What about the tendency of EMRs to push administrative work onto physicians? Some of you made it clear there's good reason for concern. Take this, for instance: "Physicians and clinical staffers have taken on more clerical responsibility since we've gone 'paperless' because it's 'just one click' to submit the prescription to the pharmacy yourself or fax the notes to the consultant from inside the program. All the 'one more clicks' add up to minutes which, over the course of the year, represent decreased productivity.

"We're not looking for charts anymore, but we've replaced this activity with clerical clicks. We used to pull charts, attach paper clip messages, confirm appointments, check for results in the chart, and file. All those things [now] happen through technology. Now, we have to 'live message' into the patient's chart. The typing, writing and communication skills are completely different."

Still, those who managed to get through implementation generally were pleased with their decision to move ahead.

More than 80 percent of you who have an EMR say it made your practice's workflow more efficient; almost as many say you're getting a return on investment or expect to. Forty-two percent of you reduced staffing thanks to your EMR while only 8 percent said you needed more.

The investment is still a big one. While prices have dropped and become more consistent since the early days of EMRs, vendors tell us it can take as little as $1,000 or as much as $30,000 to get a two-physician office up and running. On the other hand, 40 percent of you who bought an EMR spent less than $500 per physician.

That's no surprise. It's possible many of you bought economy class tickets for your maiden voyage on the EMR bandwagon. Also, let's face it, when first purchasing a new technology, too many features can be a little scary. "We were not interested in bells and whistles," wrote one respondent. "We simply wanted the easiest system, with the quickest ROI. It had to be an ASP so we had minimal hardware headaches. That means that locum tenens easily learn the system. Every month, the system pays for itself."

Messy management

One downside of the EMR boom is that it may have encouraged practices to ignore their practice management systems -- the backbone of any physician office. One in three of you admit your practice management software is at least five years old, and some of you are using systems more than a decade old.

Yet you don't much like the management software you've been using all these years. Two out of three of said you wish your system did more. Better reporting and better integration topped the list of needs.

"It can often be difficult to figure out how to get what we want," writes one physician. We need "more flexible reports, without having to create a customized report, both the equations to select and manipulate data, and the page layout tool to format the output."


Another physician who complained about his software confessed that "we do workarounds on the reporting by importing raw data into a database capable of manipulation," rather than using the reporting provided by the software.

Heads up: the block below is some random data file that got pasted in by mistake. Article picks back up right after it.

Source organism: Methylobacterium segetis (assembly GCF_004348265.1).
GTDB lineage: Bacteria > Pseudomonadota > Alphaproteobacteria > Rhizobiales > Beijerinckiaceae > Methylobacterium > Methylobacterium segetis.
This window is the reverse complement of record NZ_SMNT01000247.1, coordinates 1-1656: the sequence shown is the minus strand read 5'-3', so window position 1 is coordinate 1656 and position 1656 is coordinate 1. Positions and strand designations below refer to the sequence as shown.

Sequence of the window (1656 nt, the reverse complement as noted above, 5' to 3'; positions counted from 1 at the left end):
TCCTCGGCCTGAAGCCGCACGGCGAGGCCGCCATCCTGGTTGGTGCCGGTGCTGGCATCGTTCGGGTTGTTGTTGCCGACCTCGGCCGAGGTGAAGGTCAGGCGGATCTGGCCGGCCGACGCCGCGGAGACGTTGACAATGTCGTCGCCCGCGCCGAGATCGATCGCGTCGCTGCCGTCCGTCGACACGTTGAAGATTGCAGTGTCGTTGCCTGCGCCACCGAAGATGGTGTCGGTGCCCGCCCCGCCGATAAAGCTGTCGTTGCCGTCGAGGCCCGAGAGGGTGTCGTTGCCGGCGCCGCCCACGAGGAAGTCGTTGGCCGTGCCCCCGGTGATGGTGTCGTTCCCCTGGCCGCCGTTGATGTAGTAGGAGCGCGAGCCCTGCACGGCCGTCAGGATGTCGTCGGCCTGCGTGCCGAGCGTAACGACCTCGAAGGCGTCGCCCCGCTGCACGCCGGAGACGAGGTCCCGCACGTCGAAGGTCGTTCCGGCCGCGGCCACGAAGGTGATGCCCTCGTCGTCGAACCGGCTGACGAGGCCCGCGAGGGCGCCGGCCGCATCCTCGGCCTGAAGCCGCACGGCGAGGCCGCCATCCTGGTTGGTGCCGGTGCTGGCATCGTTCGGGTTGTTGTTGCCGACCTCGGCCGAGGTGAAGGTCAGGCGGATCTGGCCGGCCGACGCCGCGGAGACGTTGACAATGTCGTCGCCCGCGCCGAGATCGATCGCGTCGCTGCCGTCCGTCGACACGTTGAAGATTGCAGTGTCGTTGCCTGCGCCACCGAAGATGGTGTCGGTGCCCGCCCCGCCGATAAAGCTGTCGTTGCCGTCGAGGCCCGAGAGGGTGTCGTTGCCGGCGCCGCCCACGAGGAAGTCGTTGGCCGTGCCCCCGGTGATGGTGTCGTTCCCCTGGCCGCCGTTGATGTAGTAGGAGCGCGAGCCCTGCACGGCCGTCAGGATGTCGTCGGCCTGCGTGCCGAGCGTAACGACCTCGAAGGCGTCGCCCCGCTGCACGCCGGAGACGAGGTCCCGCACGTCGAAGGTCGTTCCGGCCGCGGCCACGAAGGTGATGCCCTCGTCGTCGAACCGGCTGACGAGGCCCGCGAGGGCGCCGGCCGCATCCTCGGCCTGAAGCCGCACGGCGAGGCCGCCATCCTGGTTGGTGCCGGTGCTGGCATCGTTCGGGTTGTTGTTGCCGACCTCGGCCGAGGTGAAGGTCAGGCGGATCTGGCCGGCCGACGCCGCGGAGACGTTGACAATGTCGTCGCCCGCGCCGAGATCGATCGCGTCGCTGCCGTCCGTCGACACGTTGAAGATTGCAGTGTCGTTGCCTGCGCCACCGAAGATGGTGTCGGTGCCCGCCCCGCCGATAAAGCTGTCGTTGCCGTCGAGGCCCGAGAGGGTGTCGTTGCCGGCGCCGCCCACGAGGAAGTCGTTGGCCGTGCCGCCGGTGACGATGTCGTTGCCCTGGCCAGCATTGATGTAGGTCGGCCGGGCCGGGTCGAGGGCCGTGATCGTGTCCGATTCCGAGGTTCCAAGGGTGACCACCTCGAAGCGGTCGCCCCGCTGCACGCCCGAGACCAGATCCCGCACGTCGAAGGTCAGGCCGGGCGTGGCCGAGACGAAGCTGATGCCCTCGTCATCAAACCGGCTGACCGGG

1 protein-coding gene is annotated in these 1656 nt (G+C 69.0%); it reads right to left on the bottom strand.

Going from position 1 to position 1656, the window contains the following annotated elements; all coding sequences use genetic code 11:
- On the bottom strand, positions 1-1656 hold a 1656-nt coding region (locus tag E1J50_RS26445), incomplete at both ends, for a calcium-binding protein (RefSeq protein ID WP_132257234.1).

Expensive upgrades are another bone of contention. "Keeping up with maintenance fees is costly, and subsequently I have no support for the crashes that surface from time to time. I purchased the software because of its integration with [my EMR], but I have not found that plus to outweigh the minuses," explains a physician.

Old or new, management software isn't all it could be -- at least in the users' eyes.

Try some low-tech tricks

We also wanted to know your favorite tricks for making technology work. "Cussing," offered one. Others were a little more constructive, offering low-tech ways to make software work better.

Several recommended actually reading user manuals. "Take the time to know and understand the software. It will become intuitive after four to six months," as one physician put it. Even go so far as to learn some basic geek problem-solving: "I have learned some computer tech trouble- shooting techniques. It has saved me a lot of aggravation and expense."

Tablet PCs have lots of fans, too. These portable tools offer great mobility and look cool, too. "Using the tablet PC for patient notes, billing, etc., is incredible, and it has impressed many patients," raves one physician. "Especially when I get a call over the weekend, and I have their entire chart and history at a glance. I can also document the phone conversation."

PDAs are being used for everything from online CME to drug databases to charge-capture at the hospital to appointment and deadline reminders.

Some other ideas:

  • Print work excuses on computerized prescription pads from pre-written templates instead of writing a custom letter each time.
  • Use software developed for general business, not just the medical business, to meet some needs.
  • Pull in-office music from Web-based sources.
  • Use a cell phone voicemail instead of an answering service for after office hours. One practice saves $350 a month doing this.

Technology will not make or break any practice. But keeping up-to-date and taking some time to learn how to use what you've got can mean more peace of mind and fewer hassles.

Pamela Moore, PhD, is the senior editor of Physicians Practice. She can be reached at pmoore@physicianspractice.com.

This article originally appeared in the September 2005 issue of Physicians Practice.